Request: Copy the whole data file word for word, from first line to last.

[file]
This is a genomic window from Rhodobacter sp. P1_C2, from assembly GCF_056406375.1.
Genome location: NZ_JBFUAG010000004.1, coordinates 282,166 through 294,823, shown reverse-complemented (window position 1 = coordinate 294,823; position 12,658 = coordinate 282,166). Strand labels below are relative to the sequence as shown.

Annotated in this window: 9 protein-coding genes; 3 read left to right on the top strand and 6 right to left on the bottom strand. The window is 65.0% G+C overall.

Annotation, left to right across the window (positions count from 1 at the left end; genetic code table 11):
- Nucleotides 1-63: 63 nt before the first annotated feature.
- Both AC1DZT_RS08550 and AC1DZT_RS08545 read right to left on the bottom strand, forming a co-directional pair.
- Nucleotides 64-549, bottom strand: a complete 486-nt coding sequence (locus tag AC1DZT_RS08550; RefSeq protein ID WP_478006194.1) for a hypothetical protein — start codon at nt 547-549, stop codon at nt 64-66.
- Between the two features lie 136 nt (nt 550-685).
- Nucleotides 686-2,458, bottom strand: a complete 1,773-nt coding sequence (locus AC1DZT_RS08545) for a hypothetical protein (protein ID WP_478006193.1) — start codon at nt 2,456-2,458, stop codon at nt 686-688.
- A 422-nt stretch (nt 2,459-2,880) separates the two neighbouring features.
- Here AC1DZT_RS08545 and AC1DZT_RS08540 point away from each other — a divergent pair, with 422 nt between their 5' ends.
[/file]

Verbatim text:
This is a genomic window from Rhodobacter sp. P1_C2, from assembly GCF_056406375.1.
Genome location: NZ_JBFUAG010000004.1, coordinates 282,166 through 294,823, shown reverse-complemented (window position 1 = coordinate 294,823; position 12,658 = coordinate 282,166). Strand labels below are relative to the sequence as shown.

Annotated in this window: 9 protein-coding genes; 3 read left to right on the top strand and 6 right to left on the bottom strand. The window is 65.0% G+C overall.

Annotation, left to right across the window (positions count from 1 at the left end; genetic code table 11):
- Nucleotides 1-63: 63 nt before the first annotated feature.
- Both AC1DZT_RS08550 and AC1DZT_RS08545 read right to left on the bottom strand, forming a co-directional pair.
- Nucleotides 64-549, bottom strand: a complete 486-nt coding sequence (locus tag AC1DZT_RS08550; RefSeq protein ID WP_478006194.1) for a hypothetical protein — start codon at nt 547-549, stop codon at nt 64-66.
- Between the two features lie 136 nt (nt 550-685).
- Nucleotides 686-2,458, bottom strand: a complete 1,773-nt coding sequence (locus AC1DZT_RS08545) for a hypothetical protein (protein ID WP_478006193.1) — start codon at nt 2,456-2,458, stop codon at nt 686-688.
- A 422-nt stretch (nt 2,459-2,880) separates the two neighbouring features.
- Here AC1DZT_RS08545 and AC1DZT_RS08540 point away from each other — a divergent pair, with 422 nt between their 5' ends.